Pussy Riot’s fate

Pussy Riot is a female Russian punk band who staged a protest against Putin’s close ties with the Orthodox Church earlier this year. As is well-known, the three-woman band burst into Moscow’s main cathedral and sang a protest song on the altar. They were arrested, and have been in prison ever since. They were originally sentenced to two years in jail. One member was freed on appeal, receiving only a suspended sentence, on the grounds that she had been pulled away from the altar before the song began. But the sentences of the two other members have been upheld. Rumour has it that they have been sent to two of the harshest, Soviet-era prison camps – far away from their friends, supporters, and family, including their young children – but I understand that this has not been officially confirmed. You can read more from Reuters.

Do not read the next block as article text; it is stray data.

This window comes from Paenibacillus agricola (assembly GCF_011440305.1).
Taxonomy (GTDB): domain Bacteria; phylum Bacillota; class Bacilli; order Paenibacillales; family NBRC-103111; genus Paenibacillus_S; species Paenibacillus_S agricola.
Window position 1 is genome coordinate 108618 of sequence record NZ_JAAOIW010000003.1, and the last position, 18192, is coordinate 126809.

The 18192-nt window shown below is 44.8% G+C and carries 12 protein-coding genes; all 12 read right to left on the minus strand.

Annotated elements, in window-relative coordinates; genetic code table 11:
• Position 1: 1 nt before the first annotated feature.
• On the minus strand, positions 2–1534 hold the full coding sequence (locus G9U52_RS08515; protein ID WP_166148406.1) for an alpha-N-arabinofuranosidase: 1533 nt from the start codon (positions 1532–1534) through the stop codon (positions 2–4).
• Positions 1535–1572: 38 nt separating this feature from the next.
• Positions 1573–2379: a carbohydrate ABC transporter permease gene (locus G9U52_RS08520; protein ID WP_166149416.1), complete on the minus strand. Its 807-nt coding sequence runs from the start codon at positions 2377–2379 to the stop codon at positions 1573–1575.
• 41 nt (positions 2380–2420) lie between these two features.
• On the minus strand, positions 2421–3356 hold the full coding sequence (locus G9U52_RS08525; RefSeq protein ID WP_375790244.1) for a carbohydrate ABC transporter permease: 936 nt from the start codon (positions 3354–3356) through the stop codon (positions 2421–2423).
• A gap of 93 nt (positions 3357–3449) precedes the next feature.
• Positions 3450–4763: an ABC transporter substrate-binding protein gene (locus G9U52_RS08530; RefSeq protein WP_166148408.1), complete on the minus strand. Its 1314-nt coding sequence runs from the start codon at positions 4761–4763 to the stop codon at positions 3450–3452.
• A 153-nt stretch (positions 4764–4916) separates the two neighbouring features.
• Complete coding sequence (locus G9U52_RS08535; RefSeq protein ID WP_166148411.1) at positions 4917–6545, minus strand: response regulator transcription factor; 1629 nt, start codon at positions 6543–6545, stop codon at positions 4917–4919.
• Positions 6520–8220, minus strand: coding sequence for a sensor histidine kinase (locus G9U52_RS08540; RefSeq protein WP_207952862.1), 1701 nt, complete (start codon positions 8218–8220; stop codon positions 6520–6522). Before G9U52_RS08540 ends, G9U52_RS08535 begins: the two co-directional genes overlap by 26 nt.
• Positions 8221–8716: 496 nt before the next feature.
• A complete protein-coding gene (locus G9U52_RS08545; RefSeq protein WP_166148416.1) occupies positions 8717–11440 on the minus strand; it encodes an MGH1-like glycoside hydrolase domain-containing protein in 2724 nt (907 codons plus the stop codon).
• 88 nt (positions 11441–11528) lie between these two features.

3 thoughts on “Pussy Riot’s fate

  1. What is a “Soviet-era prison camp”?
    I live in Lithuania and I am sure most of the prisons here were built in the time when this was part of the Soviet Union, as were hospitals, roads and universities. What is the information gained by calling these things “Soviet-era”?
    I actually live in a house that was built during the Soviet Union. It doesn’t make me feel bad at all. It’s quite cosy. I can still be a liberal and democratic person.

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